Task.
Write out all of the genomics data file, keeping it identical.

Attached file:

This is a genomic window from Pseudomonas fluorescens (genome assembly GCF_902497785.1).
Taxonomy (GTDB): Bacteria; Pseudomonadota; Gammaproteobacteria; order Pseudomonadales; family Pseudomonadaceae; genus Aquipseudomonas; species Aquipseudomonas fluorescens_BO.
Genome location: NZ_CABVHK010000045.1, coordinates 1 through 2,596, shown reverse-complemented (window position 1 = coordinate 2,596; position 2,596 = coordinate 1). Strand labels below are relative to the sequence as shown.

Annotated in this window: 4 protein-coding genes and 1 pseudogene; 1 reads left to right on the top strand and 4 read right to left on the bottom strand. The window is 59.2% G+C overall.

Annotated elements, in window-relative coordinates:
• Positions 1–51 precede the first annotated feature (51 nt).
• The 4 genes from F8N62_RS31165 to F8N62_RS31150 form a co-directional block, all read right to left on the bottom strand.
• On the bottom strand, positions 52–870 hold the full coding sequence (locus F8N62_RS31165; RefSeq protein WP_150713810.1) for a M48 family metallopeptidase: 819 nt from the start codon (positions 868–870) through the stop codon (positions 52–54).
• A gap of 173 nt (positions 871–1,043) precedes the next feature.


This is a genomic window from Pseudomonas fluorescens (genome assembly GCF_902497785.1).
Taxonomy (GTDB): Bacteria; Pseudomonadota; Gammaproteobacteria; order Pseudomonadales; family Pseudomonadaceae; genus Aquipseudomonas; species Aquipseudomonas fluorescens_BO.
Genome location: NZ_CABVHK010000045.1, coordinates 1 through 2,596, shown reverse-complemented (window position 1 = coordinate 2,596; position 2,596 = coordinate 1). Strand labels below are relative to the sequence as shown.

Annotated in this window: 4 protein-coding genes and 1 pseudogene; 1 reads left to right on the top strand and 4 read right to left on the bottom strand. The window is 59.2% G+C overall.

Annotated elements, in window-relative coordinates:
• Positions 1–51 precede the first annotated feature (51 nt).
• The 4 genes from F8N62_RS31165 to F8N62_RS31150 form a co-directional block, all read right to left on the bottom strand.
• On the bottom strand, positions 52–870 hold the full coding sequence (locus F8N62_RS31165; RefSeq protein WP_150713810.1) for a M48 family metallopeptidase: 819 nt from the start codon (positions 868–870) through the stop codon (positions 52–54).
• A gap of 173 nt (positions 871–1,043) precedes the next feature.